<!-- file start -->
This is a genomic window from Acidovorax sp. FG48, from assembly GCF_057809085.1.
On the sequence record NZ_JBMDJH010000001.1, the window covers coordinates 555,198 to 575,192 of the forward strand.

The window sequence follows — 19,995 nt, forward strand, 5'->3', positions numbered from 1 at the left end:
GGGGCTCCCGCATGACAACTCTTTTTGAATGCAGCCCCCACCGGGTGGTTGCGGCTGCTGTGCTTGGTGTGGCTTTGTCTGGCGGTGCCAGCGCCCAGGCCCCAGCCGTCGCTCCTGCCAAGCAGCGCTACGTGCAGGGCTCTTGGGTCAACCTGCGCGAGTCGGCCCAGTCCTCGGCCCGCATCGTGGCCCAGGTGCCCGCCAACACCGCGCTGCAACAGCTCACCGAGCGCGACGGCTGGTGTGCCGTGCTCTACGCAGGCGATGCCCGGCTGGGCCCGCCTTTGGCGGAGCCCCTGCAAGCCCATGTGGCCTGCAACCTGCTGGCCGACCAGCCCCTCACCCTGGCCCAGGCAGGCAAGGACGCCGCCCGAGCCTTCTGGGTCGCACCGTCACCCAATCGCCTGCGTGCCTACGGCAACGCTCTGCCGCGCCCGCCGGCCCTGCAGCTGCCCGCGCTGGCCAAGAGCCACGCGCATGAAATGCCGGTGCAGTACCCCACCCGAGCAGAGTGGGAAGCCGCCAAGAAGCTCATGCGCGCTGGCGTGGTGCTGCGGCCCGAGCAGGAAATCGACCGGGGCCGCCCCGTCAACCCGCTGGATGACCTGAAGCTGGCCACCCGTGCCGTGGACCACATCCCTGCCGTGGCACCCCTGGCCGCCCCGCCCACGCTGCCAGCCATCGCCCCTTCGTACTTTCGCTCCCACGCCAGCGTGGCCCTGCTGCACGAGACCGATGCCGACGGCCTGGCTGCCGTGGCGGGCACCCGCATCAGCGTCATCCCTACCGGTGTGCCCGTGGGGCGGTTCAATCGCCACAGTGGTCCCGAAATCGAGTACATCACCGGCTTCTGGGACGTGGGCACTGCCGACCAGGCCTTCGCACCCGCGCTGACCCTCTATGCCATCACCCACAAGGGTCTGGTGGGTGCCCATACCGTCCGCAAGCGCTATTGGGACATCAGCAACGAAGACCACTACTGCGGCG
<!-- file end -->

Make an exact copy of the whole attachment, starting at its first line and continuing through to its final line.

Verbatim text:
This is a genomic window from Acidovorax sp. FG48, from assembly GCF_057809085.1.
On the sequence record NZ_JBMDJH010000001.1, the window covers coordinates 555,198 to 575,192 of the forward strand.

The window sequence follows — 19,995 nt, forward strand, 5'->3', positions numbered from 1 at the left end:
GGGGCTCCCGCATGACAACTCTTTTTGAATGCAGCCCCCACCGGGTGGTTGCGGCTGCTGTGCTTGGTGTGGCTTTGTCTGGCGGTGCCAGCGCCCAGGCCCCAGCCGTCGCTCCTGCCAAGCAGCGCTACGTGCAGGGCTCTTGGGTCAACCTGCGCGAGTCGGCCCAGTCCTCGGCCCGCATCGTGGCCCAGGTGCCCGCCAACACCGCGCTGCAACAGCTCACCGAGCGCGACGGCTGGTGTGCCGTGCTCTACGCAGGCGATGCCCGGCTGGGCCCGCCTTTGGCGGAGCCCCTGCAAGCCCATGTGGCCTGCAACCTGCTGGCCGACCAGCCCCTCACCCTGGCCCAGGCAGGCAAGGACGCCGCCCGAGCCTTCTGGGTCGCACCGTCACCCAATCGCCTGCGTGCCTACGGCAACGCTCTGCCGCGCCCGCCGGCCCTGCAGCTGCCCGCGCTGGCCAAGAGCCACGCGCATGAAATGCCGGTGCAGTACCCCACCCGAGCAGAGTGGGAAGCCGCCAAGAAGCTCATGCGCGCTGGCGTGGTGCTGCGGCCCGAGCAGGAAATCGACCGGGGCCGCCCCGTCAACCCGCTGGATGACCTGAAGCTGGCCACCCGTGCCGTGGACCACATCCCTGCCGTGGCACCCCTGGCCGCCCCGCCCACGCTGCCAGCCATCGCCCCTTCGTACTTTCGCTCCCACGCCAGCGTGGCCCTGCTGCACGAGACCGATGCCGACGGCCTGGCTGCCGTGGCGGGCACCCGCATCAGCGTCATCCCTACCGGTGTGCCCGTGGGGCGGTTCAATCGCCACAGTGGTCCCGAAATCGAGTACATCACCGGCTTCTGGGACGTGGGCACTGCCGACCAGGCCTTCGCACCCGCGCTGACCCTCTATGCCATCACCCACAAGGGTCTGGTGGGTGCCCATACCGTCCGCAAGCGCTATTGGGACATCAGCAACGAAGACCACTACTGCGGCG